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Frieze New York 2023
May 17 - May 21
For Frieze New York 2023, Michael Rosenfeld Gallery is pleased to present 1973, a group exhibition featuring works created in the months leading up to and immediately following the U.S. Supreme Court’s decision of January 22, 1973 in the case of Roe v. Wade. Widely understood as a major victory for the second-wave feminist movement that was then at its peak, the ruling was a watershed moment for the nation and many artists were commensurately inspired by the empowerment it granted. Fifty years hence, the revocation of the rights conferred by Roe has revealed the disproportionate measure of power wielded by an unelected group of judges acting on behalf of the minority of Americans who oppose such freedoms. Coming into artistic maturity in an era of overt social and institutional sexism, the artists exhibited in 1973 levied their cultural cachet and risked the future of their careers to resist the dominant social and political powers in a variety of ways.
Foregrounding themes of physical compromise, convalescence, and psychic resilience, Booth D11 features an interdisciplinary selection of works by a diverse roster of artists including Magdalena Abakanowicz (1930–2017), Hannelore Baron (1926–1987), Mary Bauermeister (1934–2023), Lee Bontecou (1931–2022), Jay DeFeo (1929–1989), Barbara Chase-Riboud (b.1934), Claire Falkenstein (1908–1997), Nancy Grossman (b.1940), Louise Nevelson (1899–1988), Betye Saar (b.1926), Alma Thomas (1891–1987), and Claire Zeisler (1903–1991). Ranging from the intimately personal to the grandly universal, 1973 conveys a tangible sense of the manifold materials, processes, and iconographies engaged by this revolutionary generation of artists. Though not all of the works in the presentation are overtly political, an undercurrent of feminist thought, and political struggle is evident in each artists’ oeuvre and the exhibition as a whole.
Highlights of 1973 include a standout example from Grossman’s celebrated series of leather-covered head sculptures, Black (1973–74). Despite their masculine features, Grossman refers to these sculptures as self-portraits, as they convey the rage she felt in witnessing the violence sparked by the political and social movements of late 1960s, when she created the first works in the series. Works such as Black further embody Grossman’s conception of the relationship between the individual and society, evoking themes of disenfranchisement and suppression. The deliberate confusion of attributes traditionally coded as masculine or feminine was a common technique among the second-generation feminists, often employed to expose the socially constructed origins of such categorizations. Similarly, Mary Bauermeister’s Durchwanderung (Nature) (1973–74) is a commentary on the gendered preconceptions that often require women artists to neutralize their femininity in order to be taken seriously in an art world dominated by men. Comprising a sprawling installation of wooden spheres, pencils, and one of Bauermeister’s famed lens boxes, the work opens onto a multitude of implications pertaining to the nature of visual perception, framing, and traditional symbols of biological sex (i.e., eggs and phalluses).
Magdalena Abakanowicz’s large-scale textile work, Kolo I (Orchidee I) (1973), likewise addresses prevailing conceptions of gender which reduce the nuances of identity to anatomical attributes of sex. Simultaneously referencing the vulva, a flower, and the interior of a tree in which the artist sought safety and solace as a child in Nazi-occupied Poland, Abakanowicz transforms an understated sisal tondo into a testament to human fragility, resilience, and a celebration of the complexities of the natural world. A prime example of Louise Nevelson’s iconic assemblage sculptures, Untitled (c.1973), also elevates objects and themes traditionally relegated to the realm of the home. Here the artist—who eschewed the feminist label, insisting that she was “an artist who happens to be a woman”—gathers a deliberate selection of common wooden household objects uniformly coated in her signature matte black within an architecturally enclosed structure. By repurposing castoff materials that, once assembled, address profound themes such as love and death through a domestic lens, Nevelson’s sculpture bucks the machismo stereotype associated with the abstract expressionists—especially sculptors working on a large scale.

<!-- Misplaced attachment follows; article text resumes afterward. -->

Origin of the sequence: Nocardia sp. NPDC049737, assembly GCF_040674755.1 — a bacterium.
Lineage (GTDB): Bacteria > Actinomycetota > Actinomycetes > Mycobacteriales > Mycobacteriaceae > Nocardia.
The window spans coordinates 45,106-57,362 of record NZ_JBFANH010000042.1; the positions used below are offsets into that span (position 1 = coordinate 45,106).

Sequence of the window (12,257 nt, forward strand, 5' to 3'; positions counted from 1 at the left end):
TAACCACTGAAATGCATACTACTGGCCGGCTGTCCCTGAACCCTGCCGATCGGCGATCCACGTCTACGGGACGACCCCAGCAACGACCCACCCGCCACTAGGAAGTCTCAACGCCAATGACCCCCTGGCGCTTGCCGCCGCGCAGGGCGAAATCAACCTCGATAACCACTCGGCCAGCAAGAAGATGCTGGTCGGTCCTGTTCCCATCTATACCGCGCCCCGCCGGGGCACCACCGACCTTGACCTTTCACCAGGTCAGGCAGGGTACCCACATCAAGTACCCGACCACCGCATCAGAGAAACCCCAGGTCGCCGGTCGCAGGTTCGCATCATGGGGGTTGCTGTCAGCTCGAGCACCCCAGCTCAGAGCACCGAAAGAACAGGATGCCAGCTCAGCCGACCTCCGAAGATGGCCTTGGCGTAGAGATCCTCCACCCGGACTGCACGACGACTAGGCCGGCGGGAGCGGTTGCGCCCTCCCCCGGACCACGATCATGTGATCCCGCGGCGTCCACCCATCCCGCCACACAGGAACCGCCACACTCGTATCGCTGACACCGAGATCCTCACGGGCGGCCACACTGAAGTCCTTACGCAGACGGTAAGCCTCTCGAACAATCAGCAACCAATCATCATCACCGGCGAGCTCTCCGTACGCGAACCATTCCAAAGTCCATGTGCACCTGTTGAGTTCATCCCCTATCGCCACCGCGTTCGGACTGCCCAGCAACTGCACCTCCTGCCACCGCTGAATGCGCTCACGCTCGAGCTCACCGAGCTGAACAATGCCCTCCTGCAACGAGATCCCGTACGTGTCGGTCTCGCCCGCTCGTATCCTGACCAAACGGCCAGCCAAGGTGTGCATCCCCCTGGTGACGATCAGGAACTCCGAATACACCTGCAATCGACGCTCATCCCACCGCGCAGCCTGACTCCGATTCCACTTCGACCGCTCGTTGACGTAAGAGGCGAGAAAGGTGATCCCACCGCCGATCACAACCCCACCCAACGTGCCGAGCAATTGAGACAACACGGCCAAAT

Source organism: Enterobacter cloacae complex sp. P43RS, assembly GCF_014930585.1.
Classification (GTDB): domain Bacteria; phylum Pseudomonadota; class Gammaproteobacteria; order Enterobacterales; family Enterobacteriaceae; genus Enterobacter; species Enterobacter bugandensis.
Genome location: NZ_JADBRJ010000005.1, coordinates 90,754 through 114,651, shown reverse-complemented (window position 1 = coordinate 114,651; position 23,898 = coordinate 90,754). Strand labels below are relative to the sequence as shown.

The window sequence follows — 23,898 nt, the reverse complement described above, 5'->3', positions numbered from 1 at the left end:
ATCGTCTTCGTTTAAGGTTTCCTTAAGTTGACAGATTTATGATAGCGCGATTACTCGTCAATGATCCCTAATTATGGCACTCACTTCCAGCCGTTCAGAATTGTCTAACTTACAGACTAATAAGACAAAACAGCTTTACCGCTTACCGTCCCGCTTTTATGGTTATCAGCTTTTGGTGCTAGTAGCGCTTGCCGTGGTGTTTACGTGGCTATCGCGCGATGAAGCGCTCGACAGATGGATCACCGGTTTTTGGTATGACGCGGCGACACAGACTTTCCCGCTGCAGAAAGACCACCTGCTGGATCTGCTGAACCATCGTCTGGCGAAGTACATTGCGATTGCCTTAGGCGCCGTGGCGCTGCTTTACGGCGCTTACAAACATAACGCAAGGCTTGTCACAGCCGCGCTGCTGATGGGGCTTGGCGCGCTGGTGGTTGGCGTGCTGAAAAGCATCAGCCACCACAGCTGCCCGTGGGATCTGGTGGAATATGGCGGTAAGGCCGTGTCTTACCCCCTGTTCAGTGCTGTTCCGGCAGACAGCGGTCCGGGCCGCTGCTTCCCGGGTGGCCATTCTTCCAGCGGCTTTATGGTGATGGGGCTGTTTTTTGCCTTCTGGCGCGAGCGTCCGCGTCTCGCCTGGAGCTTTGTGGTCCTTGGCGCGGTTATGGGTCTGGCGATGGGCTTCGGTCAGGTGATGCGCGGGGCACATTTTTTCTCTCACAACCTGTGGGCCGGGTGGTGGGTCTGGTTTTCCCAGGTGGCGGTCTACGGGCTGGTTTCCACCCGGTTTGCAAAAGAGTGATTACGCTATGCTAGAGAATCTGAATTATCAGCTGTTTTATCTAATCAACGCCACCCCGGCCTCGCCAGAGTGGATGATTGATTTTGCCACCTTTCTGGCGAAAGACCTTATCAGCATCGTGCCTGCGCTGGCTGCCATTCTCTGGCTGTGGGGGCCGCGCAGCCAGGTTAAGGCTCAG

Finally, a selection of drawings by Barbara Chase-Riboud dating to 1973 demonstrate the polymath’s stunning draftsmanship; trained as an architect, Chase-Riboud is also a poet, novelist, and sculptor who takes up distinct but intersecting subjects—often drawn from the history and literature—in each discipline she approaches. The drawings at Booth D11 are structured by the children’s game Hopscotch, except in lieu of numbers and pebbles, the artist illustrates large slabs of cut stone, sinewy ropes, and inscrutable texts, alluding to the monuments and languages of ancient civilizations. Bestowing one work in the series with a print of her own lips—Hopscotch with a Kiss (1973)—Chase-Riboud presents an enigmatic group of compositions that speak to both the historical conditions of her personal identity, corporeal presence, and the universality of the human experience.
Created at a time of intense social and political upheaval, the works on view in 1973 provide a snapshot of the era’s cultural ethos while taking on new valences of meaning in the wake of the Supreme Court’s decision of last year. As the U.S. returns to an era of forced pregnancy and unsafe abortions on what should have been the fiftieth anniversary of the federal protection of reproductive rights, it is our hope that this tragic loss of bodily autonomy will be met with commensurate opposition to the social and governmental powers who have brought about this result.